To add my support to a previous post; the job your going for will have some bearing on this. I'm and Engineer with an R&D background. I'm supposed to be a little bit of a geek.

I decided a few years ago to not be embarassed by my being a boardgame geek. To be honest, most folks are intimidated by sitting at a table and matching wits with other people. They may find the hobby odd, but not worth anything more than good natured teasing.

Good luck on the job hunt/interview or whatever you goal is.
 
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Julien G.
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Thank you everyone for the input, I appreciate it.

I'm looking - ideally - for an entry level position in airport management, preferably on the operations side, traffic analyst, airport manual maintenance, that kind of (good) stuff. I guess it's a bit difficult to draw a direct and meaningful link between boardgaming/wargaming and that kind of job. Anyway, at the very least, I'll still think about it more in depth, it might come in handy during an interview, "presented in the right way".

Thanks again!
 
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Dan Freedman
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I'd leave it off
A buddy of mine won a risk tournament in high school. He actually put that on his first resume. We still laugh about it to this day.

I'd agree with Chris for the reasons he mentioned. Leave it off, my guess is it isn't going to help in 99.9% of the interviews. And it could hurt you in 5% of them.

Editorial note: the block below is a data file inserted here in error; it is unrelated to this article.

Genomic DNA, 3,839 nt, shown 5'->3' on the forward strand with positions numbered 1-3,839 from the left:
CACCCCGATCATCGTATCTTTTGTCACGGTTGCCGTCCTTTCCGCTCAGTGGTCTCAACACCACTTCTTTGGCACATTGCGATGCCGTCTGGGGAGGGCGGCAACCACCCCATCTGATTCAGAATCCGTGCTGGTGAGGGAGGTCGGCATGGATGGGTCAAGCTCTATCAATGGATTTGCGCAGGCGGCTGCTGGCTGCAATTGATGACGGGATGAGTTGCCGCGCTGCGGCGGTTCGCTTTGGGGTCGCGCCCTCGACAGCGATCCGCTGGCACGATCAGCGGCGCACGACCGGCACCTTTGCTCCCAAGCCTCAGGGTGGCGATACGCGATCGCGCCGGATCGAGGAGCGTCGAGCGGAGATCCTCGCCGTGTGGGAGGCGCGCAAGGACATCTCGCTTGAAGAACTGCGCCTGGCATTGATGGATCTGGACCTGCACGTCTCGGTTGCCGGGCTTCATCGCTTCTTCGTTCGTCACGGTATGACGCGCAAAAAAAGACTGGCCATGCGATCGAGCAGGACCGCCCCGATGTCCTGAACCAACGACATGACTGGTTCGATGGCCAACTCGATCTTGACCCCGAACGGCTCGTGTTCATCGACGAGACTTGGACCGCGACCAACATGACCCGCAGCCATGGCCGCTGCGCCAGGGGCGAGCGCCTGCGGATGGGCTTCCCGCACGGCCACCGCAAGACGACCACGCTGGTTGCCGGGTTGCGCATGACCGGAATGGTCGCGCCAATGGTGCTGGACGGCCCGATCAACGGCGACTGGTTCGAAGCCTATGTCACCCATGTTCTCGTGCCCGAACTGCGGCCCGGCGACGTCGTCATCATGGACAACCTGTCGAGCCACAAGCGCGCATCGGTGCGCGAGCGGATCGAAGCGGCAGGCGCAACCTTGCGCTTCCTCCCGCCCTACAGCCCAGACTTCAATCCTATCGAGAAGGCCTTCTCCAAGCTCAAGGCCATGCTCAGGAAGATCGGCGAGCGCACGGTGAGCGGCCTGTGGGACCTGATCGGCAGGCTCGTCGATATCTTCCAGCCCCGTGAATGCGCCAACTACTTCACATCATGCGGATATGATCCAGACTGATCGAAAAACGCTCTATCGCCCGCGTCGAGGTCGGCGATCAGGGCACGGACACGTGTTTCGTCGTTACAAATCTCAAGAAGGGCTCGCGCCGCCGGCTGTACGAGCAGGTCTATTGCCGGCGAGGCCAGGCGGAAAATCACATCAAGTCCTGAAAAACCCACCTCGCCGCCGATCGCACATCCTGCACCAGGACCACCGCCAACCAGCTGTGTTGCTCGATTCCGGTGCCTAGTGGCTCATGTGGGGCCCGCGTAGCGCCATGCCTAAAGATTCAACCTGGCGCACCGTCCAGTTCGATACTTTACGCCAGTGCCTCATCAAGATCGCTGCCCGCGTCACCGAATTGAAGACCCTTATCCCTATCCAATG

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Steve McIlhatton
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If I saw boardgames on someones resume here is the kinds of things i would infer from it...

1. analytical thinking skills (what Puerto Rico role will most help me next?)
2. maths/spatial ability (if I put this tile there will it help me or my opponents more?)
3. social skills (which of these people should I flatter and then stab in the back to win this game?)

now since boardgame geeks are the minority you need to go and talk to some non-gamers and see what they infer... quite possibly the list might be

1. dreamer (obviously this guy's trying to avoid his reality. Bet he takes drugs too)
2. immature (my god, I stopped playing games when I was 7)
3. socially retarded (why isn't this guy hanging out in bars trying to score chicks on a Friday night.. and what the hell is a Wallenstein?)

Try sending your query off to a couple of recruiting agencies and hopefully one of them will give you an answer. I'd probably listen to their advice over our completely unrandom slice of humankind here on the 'geek on this one.
 
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Matt Thrower
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Be careful what you mention
There was recently an open invite on a humour site I frequent (www.b3ta.com) asking people to relate tales of bad job interviews. One of the people who responded was an interviewer who saw that someone had put something about playing Lord of the Rings games on their CV. He clearly thought that this was grounds alone for not inviting the cadnidate for an interview and furthermore thought it "hilarious" enough to submit as an amusing anecdote.

So be careful what you write.
 
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Stephen Tavener